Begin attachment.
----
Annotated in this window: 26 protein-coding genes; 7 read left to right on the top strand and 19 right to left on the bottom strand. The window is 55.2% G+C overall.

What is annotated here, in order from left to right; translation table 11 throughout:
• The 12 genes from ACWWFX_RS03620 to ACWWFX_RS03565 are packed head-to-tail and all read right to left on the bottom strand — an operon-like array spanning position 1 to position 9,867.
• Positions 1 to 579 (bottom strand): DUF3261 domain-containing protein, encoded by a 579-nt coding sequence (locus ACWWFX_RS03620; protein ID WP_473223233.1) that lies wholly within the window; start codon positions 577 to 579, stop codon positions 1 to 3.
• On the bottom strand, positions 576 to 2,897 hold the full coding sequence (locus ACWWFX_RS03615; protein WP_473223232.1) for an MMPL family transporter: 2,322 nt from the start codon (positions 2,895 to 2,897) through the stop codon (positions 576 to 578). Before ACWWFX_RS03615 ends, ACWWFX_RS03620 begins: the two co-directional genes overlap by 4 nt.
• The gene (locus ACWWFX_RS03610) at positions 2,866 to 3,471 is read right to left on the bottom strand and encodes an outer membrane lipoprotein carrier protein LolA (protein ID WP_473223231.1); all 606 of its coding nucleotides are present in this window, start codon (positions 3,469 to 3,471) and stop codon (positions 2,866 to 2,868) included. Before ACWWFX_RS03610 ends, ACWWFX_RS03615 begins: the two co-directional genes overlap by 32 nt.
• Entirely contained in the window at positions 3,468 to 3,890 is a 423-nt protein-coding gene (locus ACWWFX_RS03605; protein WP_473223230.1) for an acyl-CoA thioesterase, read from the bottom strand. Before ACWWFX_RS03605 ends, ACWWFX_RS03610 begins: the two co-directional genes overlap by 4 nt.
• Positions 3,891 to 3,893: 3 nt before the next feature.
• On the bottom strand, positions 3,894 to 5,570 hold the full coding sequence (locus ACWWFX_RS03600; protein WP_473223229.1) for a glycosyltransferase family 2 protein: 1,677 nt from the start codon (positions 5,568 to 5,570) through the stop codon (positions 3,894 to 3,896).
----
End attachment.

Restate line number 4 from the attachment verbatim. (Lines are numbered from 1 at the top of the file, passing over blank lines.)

• Positions 1 to 579 (bottom strand): DUF3261 domain-containing protein, encoded by a 579-nt coding sequence (locus ACWWFX_RS03620; protein ID WP_473223233.1) that lies wholly within the window; start codon positions 577 to 579, stop codon positions 1 to 3.